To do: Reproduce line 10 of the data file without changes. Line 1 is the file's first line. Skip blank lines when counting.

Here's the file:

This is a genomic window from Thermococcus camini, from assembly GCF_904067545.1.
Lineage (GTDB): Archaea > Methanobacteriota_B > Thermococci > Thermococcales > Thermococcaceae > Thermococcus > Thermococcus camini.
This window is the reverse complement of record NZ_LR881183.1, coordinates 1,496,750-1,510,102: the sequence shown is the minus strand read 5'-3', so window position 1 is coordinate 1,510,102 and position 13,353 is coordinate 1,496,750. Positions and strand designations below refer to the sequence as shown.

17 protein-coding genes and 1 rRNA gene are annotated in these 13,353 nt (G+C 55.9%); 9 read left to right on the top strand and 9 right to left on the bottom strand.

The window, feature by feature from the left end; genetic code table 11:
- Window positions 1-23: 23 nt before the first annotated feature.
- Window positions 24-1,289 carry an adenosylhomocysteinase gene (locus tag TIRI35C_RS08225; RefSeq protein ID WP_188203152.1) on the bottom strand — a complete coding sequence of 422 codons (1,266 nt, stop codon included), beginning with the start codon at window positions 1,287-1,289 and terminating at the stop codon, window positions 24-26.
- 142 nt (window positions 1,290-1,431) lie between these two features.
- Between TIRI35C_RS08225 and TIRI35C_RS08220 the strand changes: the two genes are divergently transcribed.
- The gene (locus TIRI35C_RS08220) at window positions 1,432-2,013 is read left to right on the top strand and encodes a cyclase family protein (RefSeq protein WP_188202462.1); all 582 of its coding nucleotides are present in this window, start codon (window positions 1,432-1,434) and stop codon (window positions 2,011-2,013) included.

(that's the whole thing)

- The gene (locus TIRI35C_RS08220) at window positions 1,432-2,013 is read left to right on the top strand and encodes a cyclase family protein (RefSeq protein WP_188202462.1); all 582 of its coding nucleotides are present in this window, start codon (window positions 1,432-1,434) and stop codon (window positions 2,011-2,013) included.